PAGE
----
Four for the Troubadour: a quartet of British artists…

Art and auctions, Exhibitions, Paintings and Sculpture — By on October 30, 2014 at 3:33 PM
Dance of Beauty. By David Moore.

Dance of Beauty. By David Moore.

Four for the Troubadour: a quartet of British artists show their work at characterful Earl’s Court venue,  By James Brewer

With widely differing personal and career histories, four artists making a vibrant contribution to the visual arts are to show their work at one of London’s most lively venues, the Troubadour Café and Gallery at Earl’s Court.

David Moore, Tony Fisher, Bobby Jessamine and Tim Feltham impart to their works a maturity of interpretation that is a refreshing contrast to the perplexing work of many contemporary artists, but their output is unusual enough to be greatly arresting.

 Foaming Depression. Photography. By Tony Fisher.

Foaming Depression. Photography. By Tony Fisher.

London entrepreneur Sharon Gurman, who has curated the show, said that all four artists are making a distinctive contribution to the arts scene, and that the mix makes for a free-spirited and exceptional show.

Based in south London, David Moore abandoned his career as a revenues officer and his painting for 25 years to care for his children. He took up his brushes again when he was invited by Tim Feltham, with whom he once worked as a theatre scenery painter, to submit a piece for an exhibition at the Tank Gallery in his home area. That venue, since renamed Misty Moon Gallery, has continued to exhibit his work successfully.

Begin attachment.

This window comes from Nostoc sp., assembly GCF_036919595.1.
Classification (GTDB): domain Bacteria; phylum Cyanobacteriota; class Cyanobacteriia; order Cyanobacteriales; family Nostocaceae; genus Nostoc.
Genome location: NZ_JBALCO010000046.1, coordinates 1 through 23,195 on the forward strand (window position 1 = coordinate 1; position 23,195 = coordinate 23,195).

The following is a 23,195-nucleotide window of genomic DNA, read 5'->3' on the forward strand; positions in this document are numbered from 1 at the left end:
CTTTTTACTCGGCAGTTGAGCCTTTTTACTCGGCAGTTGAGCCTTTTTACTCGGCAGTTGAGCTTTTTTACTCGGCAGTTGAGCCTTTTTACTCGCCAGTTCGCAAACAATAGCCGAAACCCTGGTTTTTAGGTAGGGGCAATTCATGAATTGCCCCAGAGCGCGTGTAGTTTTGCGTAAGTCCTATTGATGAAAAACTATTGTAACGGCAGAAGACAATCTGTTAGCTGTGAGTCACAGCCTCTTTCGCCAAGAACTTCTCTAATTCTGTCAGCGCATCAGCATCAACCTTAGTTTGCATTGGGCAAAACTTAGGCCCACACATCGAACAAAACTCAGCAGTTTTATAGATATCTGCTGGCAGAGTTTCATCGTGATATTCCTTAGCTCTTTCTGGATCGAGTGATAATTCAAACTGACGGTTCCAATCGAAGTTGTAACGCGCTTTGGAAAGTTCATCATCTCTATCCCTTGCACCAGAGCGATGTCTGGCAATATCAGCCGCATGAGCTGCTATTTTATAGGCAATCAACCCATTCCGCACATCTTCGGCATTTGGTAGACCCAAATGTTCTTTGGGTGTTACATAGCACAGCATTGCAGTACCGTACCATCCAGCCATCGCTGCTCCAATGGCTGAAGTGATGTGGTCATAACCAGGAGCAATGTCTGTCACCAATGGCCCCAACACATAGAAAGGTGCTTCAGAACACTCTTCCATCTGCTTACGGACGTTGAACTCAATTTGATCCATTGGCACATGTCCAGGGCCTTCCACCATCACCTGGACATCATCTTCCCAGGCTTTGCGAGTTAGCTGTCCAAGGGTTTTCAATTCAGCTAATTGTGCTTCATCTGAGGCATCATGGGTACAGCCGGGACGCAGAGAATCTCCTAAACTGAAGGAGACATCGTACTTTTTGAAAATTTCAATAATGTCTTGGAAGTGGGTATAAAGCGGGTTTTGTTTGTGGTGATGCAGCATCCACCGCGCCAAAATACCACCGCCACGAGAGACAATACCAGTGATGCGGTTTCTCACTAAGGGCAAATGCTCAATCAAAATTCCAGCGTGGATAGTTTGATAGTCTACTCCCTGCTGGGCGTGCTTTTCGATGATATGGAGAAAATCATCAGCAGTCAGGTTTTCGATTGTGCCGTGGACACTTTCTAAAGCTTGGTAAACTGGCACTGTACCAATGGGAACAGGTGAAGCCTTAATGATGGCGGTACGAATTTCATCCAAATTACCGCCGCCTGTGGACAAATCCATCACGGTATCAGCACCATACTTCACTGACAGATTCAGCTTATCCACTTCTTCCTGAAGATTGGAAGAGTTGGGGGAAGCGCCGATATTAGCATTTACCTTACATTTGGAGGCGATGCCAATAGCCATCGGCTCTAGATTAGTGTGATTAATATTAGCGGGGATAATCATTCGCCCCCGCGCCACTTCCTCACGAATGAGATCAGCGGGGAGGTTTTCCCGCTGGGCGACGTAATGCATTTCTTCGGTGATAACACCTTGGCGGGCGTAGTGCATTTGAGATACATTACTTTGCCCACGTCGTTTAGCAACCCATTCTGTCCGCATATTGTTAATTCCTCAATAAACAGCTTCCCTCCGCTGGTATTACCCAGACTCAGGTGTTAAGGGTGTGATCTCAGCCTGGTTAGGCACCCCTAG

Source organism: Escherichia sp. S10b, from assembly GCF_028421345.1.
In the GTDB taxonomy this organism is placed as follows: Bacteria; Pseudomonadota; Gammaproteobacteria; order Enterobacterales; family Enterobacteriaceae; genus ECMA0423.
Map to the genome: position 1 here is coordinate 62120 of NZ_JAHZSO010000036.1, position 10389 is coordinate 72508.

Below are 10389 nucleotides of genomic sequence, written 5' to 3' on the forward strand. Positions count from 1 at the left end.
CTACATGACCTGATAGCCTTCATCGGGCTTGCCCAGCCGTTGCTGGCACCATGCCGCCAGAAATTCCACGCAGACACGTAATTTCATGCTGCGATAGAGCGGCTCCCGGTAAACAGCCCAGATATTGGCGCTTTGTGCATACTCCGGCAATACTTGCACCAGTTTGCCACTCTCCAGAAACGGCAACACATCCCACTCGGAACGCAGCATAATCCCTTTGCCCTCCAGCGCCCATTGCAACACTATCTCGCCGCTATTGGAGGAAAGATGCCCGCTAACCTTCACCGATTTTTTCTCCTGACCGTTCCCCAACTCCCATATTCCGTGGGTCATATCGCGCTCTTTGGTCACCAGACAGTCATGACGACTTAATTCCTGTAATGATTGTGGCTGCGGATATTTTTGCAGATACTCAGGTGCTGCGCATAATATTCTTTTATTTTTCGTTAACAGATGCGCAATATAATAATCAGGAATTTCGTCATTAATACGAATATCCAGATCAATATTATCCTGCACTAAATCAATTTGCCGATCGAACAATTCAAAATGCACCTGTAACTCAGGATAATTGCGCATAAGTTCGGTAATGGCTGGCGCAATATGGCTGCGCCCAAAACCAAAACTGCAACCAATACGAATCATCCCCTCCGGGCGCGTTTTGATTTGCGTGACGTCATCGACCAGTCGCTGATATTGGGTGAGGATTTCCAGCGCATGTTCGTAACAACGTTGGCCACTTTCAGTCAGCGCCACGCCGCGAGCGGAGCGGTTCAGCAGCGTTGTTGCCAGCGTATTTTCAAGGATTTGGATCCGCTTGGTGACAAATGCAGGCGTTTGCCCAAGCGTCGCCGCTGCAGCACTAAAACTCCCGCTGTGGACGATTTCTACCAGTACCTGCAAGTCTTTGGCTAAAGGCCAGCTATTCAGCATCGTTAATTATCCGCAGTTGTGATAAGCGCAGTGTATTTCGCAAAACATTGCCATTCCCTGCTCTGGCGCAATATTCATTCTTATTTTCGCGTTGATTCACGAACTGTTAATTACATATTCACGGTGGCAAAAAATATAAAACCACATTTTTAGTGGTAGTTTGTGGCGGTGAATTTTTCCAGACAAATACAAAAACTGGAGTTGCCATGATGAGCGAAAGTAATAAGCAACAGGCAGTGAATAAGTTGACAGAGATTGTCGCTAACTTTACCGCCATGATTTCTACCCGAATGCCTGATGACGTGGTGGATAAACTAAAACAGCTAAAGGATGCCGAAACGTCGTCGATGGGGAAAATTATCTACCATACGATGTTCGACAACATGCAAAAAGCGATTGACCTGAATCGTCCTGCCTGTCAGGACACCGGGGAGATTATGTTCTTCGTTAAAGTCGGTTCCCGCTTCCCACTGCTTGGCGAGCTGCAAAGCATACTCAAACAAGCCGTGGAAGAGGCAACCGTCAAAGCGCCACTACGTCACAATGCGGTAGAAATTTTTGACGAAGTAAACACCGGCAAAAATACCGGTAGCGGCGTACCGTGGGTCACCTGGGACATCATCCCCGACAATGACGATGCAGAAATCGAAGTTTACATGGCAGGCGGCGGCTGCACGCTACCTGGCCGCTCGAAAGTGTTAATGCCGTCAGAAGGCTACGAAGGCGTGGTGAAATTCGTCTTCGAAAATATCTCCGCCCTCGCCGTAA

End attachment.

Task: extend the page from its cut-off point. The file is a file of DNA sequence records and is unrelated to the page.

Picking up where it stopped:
The inspiration for many of his paintings is Weimar period Berlin, with the heady mix of glamour, decadence and poverty that followed World War I. Using found images from the period and stills from silent films, he highlights deathly pale, powdered faces, bubikopf (bobbed) hair, poisonous green eye shadow, scarlet lips, fur coats and laced boots.

Scrapyard. Photography. By Tony Fisher.

Scrapyard. Photography. By Tony Fisher.

Kees van Dongen and Federico Beltrán Masses, for their society portraits, and Christian Schad and Rudolf Schlichter for their darker paintings, are among the past masters he looks up to.

Separately, David has produced a series of “Mary” paintings inspired by those displayed in the Bethlem Royal Hospital, a psychiatric centre in Beckenham. They explore the themes of depression, anxiety and loss, through the image of a small child.

David has musical talent: he plays saxophone, guitar, bass, piano, drums and other instruments, has written and recorded many songs and written children’s books, yet to be published…

Tony Fisher

Tony Fisher

Tony Fisher is a professional photographer who has lived and worked in the East Midlands for more than 40 years.  His passion for the arts has helped him cope with the anxieties and depression he has suffered for more than 17 years, that followed from the sudden death of his parents, and loss of his wife to motor neurone disease.

He became involved with art classes, which led to him staging an exhibition, at the Rethink Mental Illness facility, the Croft centre in Ripley, Derbyshire. “The service provided by the Croft centre was a lifeline to me, as it helped me to boost my confidence and self-esteem and provided the mechanisms for me to start to socially engage again, ” says Tony.

Of his keenness for the “beautiful medium” of photography, he says: “Looking through the lens provides self well-being. Through my depression I moved away from black and white imagery and started working more with colour, which I found more vibrant and uplifting.

David Moore